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DOLORES FOX CIARDELLI A Pleasanton Weekly Publication • Spring 2009 A 20-foot expanse serves as a family story wall with photographs from vacations and documents of their history. Designing a room to fit the family Blackhawk makeover creates a room no one wants to leave JANET PELLETIER In 1894, Charles Bruce built this home at 4636 Second St., a one-story Queen Anne cottage. He lived in the home while he was building a much grander home next door. The cottage has been restored many times, including after a eucalyptus tree fell on it and a Model T Ford crashed through a room. ‘Master craftsman’ Charles Bruce leaves legacy on many of downtown’s most prominent houses, buildings BY JANET PELLETIER harles Bruce’s client list reads like a who’s who of Pleasanton yore. Considered the city’s most prolific builder, Bruce built between 30 and 40 homes in the downtown region, schools, bridges and some of the most recognizable and historic buildings. Take a drive down Second, St. Mary, Division and even Main streets and you’ll see the indelible mark he’s left. Try “Googling” Bruce, who died in 1955, and you won’t find much if anything at all, but ask another well-known Pleasanton architect who shares the same first name, and he has a wealth of information. Charles Huff, Pleasanton’s go-to guy for renovations to historic homes, is a regular at C Charles Bruce, shown in an undated photo from the Pleasanton Chamber of Commerce. Bruce was mayor of Pleasanton from 1924-1928. the Livermore Public Library because that’s where the architect, who also wears the hat of historian, digs up old articles from nowdefunct publications such as the Livermore Herald. On a recent weekday, Huff, whose office is in an old train station at Neal and First streets, managed to produce 40 pages of materials on Bruce—the homes he’s built, his family life, obituary and even some of his old advertisements for C.A. Bruce and Sons. He’s performed renovation and restoration work on some of Bruce’s original homes. Charles A. Bruce had been a builder and contractor for over 40 years in the Tri-Valley in the later 19th century and early part of the 20th century. He began building Victorians, and there are some Queen Anne homes that are sprinkled through downtown that have Bruce’s stamp on them. One such home is at 443 St. Mary St., a Queen Anne. The one-story house was built in 1880. In 1898, Herman Detjens, who was a Pleasanton grocer and builder of the first Pleasanton Hotel, bought it. In 1900, the home changed hands to Charles S. Graham, Continued on PAGE 6 BY DOLORES FOX CIARDELLI Most people decorate their living room and dining room twice in their lifetime, said designer Dorene Gomez. These rooms are mostly neutral, and people may change their accent pieces for a new look. “But a family room is redone every 10 years,” she said. “It gets more wear and tear.” Plus people spend more time in it, and they are ready for something new. Sometimes there is nothing wrong with a family room; it just gets a little “tired.” So people call in a decorator. Enter Gomez, a designer with J. Hettinger Interiors. She said when she begins a project she meets with the clients to learn what they have in mind. Then she spends an hour or two—or three—at their home. “You have to know about the people,” she said. “You want the personality of themselves to come out.” She also wants to learn their expectations—how much the room will be used; what they want replaced and what is to stay; how much seating they’d like; and whether they are budget-minded. “Some people say, ‘Make it pretty,’” said Gomez. “Some say, ‘I don’t want too much clutter.’” Her latest redesign of a family room was in a 14-year-old Blackhawk home. Its owners said the well-used room was starting to show wear and tear, plus there was sun damage to the carpet and drapes. Gomez first met with them in August. “They wanted to make their family room functional, comfortable and colorful,” she said. They requested a room that made them want to stay in it. “I brought part of their lives into the room—lots of pictures and their favorite books,” explained Gomez. The family has two teenage sons. The owners wanted to get away from the mauve carpet they’d had but still wanted the family room to tie in with the wallpaper of the adjoining kitchen, which has tiny fruit branches. “They wanted something completely different and they wanted something warm,” said Gomez. “Now it is livable and warm—but sophisticated.” Gomez added furniture with fabrics in several colors and textures. The couch color is similar to that of the walls, with a slubbed texture, and the chairs are a crisp blue green with large pillows in complimentary fabrics. Continued on PAGE 4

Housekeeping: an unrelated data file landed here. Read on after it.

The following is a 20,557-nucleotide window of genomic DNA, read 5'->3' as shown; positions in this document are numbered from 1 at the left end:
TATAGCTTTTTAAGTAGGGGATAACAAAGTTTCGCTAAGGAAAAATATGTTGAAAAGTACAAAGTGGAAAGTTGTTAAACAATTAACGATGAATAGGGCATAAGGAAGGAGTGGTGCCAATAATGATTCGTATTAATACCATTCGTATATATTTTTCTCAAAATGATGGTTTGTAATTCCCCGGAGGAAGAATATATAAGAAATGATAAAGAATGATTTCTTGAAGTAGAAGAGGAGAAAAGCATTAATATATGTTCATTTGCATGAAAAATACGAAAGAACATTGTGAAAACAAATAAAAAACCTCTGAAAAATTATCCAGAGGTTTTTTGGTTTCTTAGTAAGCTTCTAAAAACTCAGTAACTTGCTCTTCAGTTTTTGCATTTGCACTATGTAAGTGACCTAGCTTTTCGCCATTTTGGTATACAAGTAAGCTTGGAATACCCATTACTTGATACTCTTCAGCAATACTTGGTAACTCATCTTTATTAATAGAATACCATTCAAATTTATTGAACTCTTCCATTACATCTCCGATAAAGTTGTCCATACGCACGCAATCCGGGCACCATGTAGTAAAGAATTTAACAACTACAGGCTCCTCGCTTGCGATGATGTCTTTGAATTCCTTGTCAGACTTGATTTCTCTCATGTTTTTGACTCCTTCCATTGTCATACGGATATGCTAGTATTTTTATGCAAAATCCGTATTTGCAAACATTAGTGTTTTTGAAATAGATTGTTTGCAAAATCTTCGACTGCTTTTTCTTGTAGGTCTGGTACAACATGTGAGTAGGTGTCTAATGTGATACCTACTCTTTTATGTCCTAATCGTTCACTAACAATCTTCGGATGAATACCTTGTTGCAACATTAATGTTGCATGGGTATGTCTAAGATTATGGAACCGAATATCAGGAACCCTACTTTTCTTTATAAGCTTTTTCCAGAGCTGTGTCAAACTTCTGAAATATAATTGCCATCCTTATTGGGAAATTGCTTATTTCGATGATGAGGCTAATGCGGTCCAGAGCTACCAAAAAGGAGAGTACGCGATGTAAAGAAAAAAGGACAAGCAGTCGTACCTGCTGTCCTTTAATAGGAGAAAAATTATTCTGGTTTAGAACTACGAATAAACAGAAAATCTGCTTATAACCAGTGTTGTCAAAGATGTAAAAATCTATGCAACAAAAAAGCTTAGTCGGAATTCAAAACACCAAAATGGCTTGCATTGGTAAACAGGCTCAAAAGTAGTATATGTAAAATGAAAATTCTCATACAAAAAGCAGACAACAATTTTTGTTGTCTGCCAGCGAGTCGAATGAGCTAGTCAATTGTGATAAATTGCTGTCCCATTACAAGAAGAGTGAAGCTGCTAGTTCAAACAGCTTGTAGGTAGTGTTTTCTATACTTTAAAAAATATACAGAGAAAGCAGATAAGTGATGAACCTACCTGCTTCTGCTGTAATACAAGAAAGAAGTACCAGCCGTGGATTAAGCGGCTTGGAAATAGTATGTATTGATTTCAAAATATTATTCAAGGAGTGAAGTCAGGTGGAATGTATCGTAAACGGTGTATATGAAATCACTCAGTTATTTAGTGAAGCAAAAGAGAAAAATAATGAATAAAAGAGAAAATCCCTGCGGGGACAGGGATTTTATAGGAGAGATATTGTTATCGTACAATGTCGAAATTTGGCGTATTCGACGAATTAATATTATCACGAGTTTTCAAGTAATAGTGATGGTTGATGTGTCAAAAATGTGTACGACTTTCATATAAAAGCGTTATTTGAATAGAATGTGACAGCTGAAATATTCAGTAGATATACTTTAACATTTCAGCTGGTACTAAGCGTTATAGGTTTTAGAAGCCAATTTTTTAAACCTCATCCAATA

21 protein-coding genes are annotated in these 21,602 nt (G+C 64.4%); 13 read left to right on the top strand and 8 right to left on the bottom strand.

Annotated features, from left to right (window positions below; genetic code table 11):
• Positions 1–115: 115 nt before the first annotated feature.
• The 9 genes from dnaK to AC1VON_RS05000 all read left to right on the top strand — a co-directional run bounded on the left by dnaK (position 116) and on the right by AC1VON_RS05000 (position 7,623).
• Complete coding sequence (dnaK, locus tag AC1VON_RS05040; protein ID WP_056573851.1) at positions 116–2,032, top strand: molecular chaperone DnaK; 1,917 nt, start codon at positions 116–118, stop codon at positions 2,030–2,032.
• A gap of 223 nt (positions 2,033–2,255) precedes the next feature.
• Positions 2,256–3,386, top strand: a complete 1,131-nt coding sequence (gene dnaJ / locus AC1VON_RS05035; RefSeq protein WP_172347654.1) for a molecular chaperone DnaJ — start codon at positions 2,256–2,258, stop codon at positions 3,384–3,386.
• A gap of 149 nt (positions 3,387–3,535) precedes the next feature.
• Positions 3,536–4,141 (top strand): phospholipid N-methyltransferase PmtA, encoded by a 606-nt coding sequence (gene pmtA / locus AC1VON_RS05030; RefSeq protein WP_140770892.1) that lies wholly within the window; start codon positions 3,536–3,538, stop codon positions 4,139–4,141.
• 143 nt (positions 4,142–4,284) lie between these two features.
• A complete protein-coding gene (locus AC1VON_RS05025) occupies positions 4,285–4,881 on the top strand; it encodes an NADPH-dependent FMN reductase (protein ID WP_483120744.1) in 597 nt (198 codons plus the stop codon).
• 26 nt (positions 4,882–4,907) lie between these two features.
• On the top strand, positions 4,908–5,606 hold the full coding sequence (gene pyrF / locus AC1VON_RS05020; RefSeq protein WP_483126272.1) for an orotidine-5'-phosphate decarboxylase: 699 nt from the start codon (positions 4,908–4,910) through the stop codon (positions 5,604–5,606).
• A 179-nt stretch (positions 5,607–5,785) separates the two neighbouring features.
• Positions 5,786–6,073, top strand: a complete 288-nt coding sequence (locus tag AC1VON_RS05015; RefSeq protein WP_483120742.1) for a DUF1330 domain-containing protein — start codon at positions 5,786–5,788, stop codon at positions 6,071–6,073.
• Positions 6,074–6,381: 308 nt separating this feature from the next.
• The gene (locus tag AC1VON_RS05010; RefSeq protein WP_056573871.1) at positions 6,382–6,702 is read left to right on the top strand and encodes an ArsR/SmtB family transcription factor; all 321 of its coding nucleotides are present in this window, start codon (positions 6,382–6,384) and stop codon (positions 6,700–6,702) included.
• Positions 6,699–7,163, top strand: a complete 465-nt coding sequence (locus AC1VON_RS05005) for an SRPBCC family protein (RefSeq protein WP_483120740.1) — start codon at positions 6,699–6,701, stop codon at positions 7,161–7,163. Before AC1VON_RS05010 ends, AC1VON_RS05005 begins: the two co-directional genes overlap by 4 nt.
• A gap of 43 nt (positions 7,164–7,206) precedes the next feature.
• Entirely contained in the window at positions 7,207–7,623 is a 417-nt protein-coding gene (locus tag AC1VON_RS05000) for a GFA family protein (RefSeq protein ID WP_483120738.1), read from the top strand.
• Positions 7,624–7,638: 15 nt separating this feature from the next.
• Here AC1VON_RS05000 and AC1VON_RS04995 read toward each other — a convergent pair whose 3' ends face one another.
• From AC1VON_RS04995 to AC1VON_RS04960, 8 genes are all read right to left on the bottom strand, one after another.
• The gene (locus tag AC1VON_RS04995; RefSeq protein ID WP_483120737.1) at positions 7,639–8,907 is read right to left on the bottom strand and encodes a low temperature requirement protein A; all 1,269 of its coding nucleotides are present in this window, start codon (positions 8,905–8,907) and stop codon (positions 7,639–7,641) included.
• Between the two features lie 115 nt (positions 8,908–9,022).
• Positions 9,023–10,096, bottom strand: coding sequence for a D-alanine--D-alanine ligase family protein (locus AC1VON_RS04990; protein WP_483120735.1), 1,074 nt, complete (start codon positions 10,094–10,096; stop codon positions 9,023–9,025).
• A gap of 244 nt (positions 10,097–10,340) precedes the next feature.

Pleasanton Weekly Spring 2009 Home & Garden - Special Section

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